The first step is to check with the insurance company to see if the provider made a mistake. The out-of-network provider shouldn’t bill for more than the in-network cost-sharing amount for the service(s) indicated on the Explanation of Benefits (EOB). If there is no EOB it might mean that the provider didn’t contact the insurance company as required.
The second step is to contact the out-of-network provider and ask them to correct the bill. Providers can face fines up to $10,000 per violation for not following the new rules.
If the provider refuses to resolve the issue by correcting the bill, then it might be necessary to file a complaint by calling the No Surprises Help Desk at 1-800-985-3059. The No Surprises Help Desk is also available for people who have questions or want more information about the new rules. Consumers can also file complaints online at www.cms.gov/nosurprises.
A mistake made by a person’s insurance company could also result in a surprise medical bill. If that happens, the person should call their insurance company, explain the situation, and ask them to treat the claim as a surprise medical bill. If the insurance company doesn’t correct the issue, the next step is to file an appeal with the insurance company. If this is unsuccessful, the next step is to request an external appeal.
Note: Every EOB a person receives is required to include instructions for how to file an appeal.
In North Carolina, the Consumer Services Division of the Department of Insurance can help people file appeals and resolve billing and coverage problems, including surprise medical bills.
Services that are scheduled in advance directly with an out-of-network provider are not covered under the new law, and the provider can charge patients the full cost for services.
Cost-sharing charges can vary widely across insurance plans, which means that a person could still receive very high medical bills due to their plan’s standard in-network cost-sharing charges being high. These kinds of bills are not considered surprise medical bills.
No Surprises Act, Centers for Medicare and Medicaid Services (CMS)
Overview of rules & fact sheets | CMS
Consumers: new protections against surprise medical bills |CMS
Medical bills can be confusing, overwhelming, and often come when you are already in distress. It can be difficult to understand what you owe, to whom, and by when. It can also seem that you are being pushed to pay amounts you cannot afford or do not owe to protect your credit. If this sounds like you or a loved one, there is help available.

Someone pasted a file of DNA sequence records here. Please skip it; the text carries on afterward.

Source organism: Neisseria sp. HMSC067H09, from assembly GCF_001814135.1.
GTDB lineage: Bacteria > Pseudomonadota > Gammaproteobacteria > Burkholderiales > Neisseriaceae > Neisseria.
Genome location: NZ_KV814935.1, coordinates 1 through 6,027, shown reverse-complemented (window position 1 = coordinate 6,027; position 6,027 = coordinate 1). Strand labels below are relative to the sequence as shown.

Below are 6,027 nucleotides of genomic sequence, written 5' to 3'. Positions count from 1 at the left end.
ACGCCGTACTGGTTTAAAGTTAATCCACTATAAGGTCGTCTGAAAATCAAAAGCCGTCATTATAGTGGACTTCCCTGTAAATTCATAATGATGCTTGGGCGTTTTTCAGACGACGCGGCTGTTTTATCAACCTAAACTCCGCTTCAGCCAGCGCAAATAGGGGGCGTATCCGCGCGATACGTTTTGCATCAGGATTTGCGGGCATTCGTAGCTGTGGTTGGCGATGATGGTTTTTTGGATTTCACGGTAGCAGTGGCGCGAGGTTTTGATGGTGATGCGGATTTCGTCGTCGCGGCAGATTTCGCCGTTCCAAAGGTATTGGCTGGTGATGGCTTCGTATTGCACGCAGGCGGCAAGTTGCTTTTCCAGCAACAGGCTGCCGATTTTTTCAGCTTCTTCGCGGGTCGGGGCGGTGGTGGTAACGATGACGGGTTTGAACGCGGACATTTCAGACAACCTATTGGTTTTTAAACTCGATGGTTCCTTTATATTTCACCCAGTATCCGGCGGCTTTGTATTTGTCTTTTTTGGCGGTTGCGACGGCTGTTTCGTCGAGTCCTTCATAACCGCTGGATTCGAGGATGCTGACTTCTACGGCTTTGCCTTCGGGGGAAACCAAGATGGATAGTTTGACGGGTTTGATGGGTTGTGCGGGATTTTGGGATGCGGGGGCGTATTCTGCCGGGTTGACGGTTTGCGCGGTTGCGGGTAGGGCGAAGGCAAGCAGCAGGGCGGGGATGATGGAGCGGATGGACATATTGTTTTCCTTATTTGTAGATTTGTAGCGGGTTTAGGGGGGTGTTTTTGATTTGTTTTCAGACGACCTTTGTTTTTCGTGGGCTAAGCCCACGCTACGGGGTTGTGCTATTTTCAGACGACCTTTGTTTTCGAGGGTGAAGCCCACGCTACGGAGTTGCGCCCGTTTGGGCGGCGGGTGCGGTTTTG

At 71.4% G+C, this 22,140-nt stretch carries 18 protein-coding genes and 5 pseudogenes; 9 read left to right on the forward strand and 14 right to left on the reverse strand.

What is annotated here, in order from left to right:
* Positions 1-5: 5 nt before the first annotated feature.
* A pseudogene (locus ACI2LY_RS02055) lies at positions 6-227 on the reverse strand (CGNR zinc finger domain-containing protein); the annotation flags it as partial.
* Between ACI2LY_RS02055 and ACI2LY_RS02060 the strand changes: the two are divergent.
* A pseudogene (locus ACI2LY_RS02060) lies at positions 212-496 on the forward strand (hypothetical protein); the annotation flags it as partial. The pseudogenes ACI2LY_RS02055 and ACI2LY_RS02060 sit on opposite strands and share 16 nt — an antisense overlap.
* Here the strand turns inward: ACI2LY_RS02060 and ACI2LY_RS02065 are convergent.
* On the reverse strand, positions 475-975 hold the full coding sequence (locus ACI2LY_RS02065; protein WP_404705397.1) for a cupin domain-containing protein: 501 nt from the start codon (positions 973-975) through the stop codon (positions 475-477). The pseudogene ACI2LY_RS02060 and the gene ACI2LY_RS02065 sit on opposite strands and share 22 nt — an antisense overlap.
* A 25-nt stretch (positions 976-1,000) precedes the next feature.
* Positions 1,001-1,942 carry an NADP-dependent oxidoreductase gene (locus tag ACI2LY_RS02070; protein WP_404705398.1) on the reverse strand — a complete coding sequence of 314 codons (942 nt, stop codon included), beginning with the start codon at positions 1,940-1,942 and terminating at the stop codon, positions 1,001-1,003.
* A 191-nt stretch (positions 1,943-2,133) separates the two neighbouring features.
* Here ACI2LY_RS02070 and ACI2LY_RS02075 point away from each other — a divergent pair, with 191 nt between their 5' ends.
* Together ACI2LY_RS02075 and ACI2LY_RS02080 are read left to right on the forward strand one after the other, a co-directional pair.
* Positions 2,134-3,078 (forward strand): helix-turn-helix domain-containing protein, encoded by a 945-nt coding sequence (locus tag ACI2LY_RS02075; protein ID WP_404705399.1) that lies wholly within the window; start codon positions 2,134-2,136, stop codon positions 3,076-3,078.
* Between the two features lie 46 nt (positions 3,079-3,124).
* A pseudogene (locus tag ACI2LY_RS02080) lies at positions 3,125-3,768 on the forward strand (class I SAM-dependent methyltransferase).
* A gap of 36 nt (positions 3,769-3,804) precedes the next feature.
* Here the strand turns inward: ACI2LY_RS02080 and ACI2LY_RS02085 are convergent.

Here’s what you need to know:
- Under the Affordable Care Act, nonprofit hospitals (like Atrium CMC and Novant Presbyterian) are required to offer financial help to certain people who cannot afford their medical care. Financial assistance is an important part of the nonprofit hospital’s commitment to its community.
- Ask for a copy of the Financial Assistance policy and Application up front. Fill it out as soon as possible and provide all required information.
- Getting help with medical bills does not jeopardize your immigration status. If you are not a citizen, you can ask for and receive help with medical bills for you and your family, without fear of negative consequences to your immigration status. If you speak a language other than English, you can ask for the information in your preferred language.
- Even if your bill is past due and you’re being contacted by a debt collector, you can ask the debt collector to pause collections while you seek financial help through the hospital’s program.
- In North Carolina, most past due medical debt cannot be garnished from wages, even after a lawsuit. (This will vary by case.) Contact the hospital or medical provider to ask for assistance up front.
- If you’re having an issue with debt collection, you can submit a complaint with the CFPB online or by calling (855) 411-CFPB (2372). The Consumer Financial Protection Bureau (CFPB) takes complaints over the phone in Spanish and 180 other languages at 855-411-CFPB (2372).
How to ask about financial assistance or charity care for medical bills:
- Ask for a copy of the hospital’s Financial Assistance Policy up front. By law, the policy must explain how to apply for help.
- Fill out an application form, if required, and be ready to provide information about your income, including last year’s tax forms or a current pay stub, and your expenses, including your rent or mortgage payment, utilities, credit cards, and other debts.
- Ask your provider how long it takes to process your application for financial assistance, how to get answers to questions about the application, and what happens with your bill in the meantime.
- Notify any debt collectors that you’re seeking financial assistance for the bill and tell them to pause collections while that process plays out—and if they already reported it on your credit, to show the bill as disputed.
- Follow up with your provider about the status of your application as necessary.
Are you getting the help with your medical bills you are entitled to?
Your rights when dealing with debt collectors
Know your rights and protections when it comes to medical bills and collections
Submit a complaint to the Consumer Financial Protection Bureau